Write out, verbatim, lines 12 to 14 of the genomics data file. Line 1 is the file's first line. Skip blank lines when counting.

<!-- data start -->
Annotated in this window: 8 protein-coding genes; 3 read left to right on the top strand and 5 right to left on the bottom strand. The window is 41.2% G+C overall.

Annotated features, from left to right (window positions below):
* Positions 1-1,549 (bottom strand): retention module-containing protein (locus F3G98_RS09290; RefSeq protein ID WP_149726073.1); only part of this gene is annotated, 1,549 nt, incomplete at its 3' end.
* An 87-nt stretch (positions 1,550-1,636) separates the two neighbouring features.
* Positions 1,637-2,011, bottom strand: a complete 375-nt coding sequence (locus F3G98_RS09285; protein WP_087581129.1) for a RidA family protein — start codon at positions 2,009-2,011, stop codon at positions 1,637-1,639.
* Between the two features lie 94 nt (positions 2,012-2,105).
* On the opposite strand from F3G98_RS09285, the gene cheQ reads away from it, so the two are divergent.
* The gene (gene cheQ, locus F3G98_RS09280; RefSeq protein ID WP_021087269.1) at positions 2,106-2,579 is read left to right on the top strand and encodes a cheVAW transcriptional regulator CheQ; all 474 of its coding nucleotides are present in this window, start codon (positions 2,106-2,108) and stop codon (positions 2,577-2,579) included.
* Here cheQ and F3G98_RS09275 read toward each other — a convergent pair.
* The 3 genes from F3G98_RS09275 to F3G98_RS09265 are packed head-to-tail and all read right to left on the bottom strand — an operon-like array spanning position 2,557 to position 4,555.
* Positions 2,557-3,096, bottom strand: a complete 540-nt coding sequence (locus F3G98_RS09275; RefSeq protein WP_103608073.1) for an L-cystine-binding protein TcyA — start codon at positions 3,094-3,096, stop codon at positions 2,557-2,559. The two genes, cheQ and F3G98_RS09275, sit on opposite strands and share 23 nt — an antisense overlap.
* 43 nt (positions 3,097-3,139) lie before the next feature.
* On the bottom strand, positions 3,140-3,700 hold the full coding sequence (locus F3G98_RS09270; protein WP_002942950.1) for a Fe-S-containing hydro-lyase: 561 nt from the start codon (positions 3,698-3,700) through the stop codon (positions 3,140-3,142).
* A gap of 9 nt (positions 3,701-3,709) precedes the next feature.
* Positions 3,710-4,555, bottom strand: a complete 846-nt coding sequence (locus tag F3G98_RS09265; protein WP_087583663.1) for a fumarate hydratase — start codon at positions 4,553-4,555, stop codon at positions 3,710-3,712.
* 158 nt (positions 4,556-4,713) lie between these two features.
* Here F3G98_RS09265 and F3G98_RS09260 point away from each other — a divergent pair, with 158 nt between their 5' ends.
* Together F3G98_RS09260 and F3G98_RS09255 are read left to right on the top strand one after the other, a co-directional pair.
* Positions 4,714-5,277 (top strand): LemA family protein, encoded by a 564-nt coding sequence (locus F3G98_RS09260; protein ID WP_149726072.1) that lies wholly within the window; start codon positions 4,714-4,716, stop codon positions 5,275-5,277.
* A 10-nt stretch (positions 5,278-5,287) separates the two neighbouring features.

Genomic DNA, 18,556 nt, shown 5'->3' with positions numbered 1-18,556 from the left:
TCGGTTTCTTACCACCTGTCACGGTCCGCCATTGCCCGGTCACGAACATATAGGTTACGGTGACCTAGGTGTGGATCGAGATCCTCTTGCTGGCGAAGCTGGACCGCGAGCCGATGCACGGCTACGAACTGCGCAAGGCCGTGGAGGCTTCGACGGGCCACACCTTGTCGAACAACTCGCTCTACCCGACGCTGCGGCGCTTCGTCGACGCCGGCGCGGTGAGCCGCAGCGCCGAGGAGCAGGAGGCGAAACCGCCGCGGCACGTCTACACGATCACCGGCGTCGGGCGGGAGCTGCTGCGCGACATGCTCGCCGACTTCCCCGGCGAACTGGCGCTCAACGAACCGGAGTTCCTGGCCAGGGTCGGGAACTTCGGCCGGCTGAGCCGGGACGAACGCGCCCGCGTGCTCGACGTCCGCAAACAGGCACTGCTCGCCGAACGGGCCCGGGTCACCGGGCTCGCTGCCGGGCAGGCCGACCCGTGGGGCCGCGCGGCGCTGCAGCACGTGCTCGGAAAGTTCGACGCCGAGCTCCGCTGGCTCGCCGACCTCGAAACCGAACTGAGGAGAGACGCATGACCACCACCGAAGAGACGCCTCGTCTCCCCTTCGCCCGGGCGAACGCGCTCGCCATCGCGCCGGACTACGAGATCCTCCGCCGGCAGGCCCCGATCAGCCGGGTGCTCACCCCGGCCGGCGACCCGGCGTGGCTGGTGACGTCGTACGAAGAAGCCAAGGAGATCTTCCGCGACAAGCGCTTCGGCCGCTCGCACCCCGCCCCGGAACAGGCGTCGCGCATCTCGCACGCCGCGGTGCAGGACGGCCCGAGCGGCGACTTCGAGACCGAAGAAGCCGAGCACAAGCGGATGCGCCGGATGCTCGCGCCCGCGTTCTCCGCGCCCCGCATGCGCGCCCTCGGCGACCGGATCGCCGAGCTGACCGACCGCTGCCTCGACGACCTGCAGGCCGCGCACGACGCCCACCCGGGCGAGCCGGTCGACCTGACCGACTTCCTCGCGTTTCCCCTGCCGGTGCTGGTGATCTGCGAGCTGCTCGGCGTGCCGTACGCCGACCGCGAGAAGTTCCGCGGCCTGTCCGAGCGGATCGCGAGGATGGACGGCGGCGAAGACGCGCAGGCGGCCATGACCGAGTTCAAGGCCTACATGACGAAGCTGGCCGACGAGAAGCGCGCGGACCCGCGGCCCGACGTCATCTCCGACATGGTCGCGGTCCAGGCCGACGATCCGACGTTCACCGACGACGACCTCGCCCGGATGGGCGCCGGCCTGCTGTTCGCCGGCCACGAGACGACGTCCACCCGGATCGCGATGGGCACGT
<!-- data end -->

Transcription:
* 43 nt (positions 3,097-3,139) lie before the next feature.
* On the bottom strand, positions 3,140-3,700 hold the full coding sequence (locus F3G98_RS09270; protein WP_002942950.1) for a Fe-S-containing hydro-lyase: 561 nt from the start codon (positions 3,698-3,700) through the stop codon (positions 3,140-3,142).
* A gap of 9 nt (positions 3,701-3,709) precedes the next feature.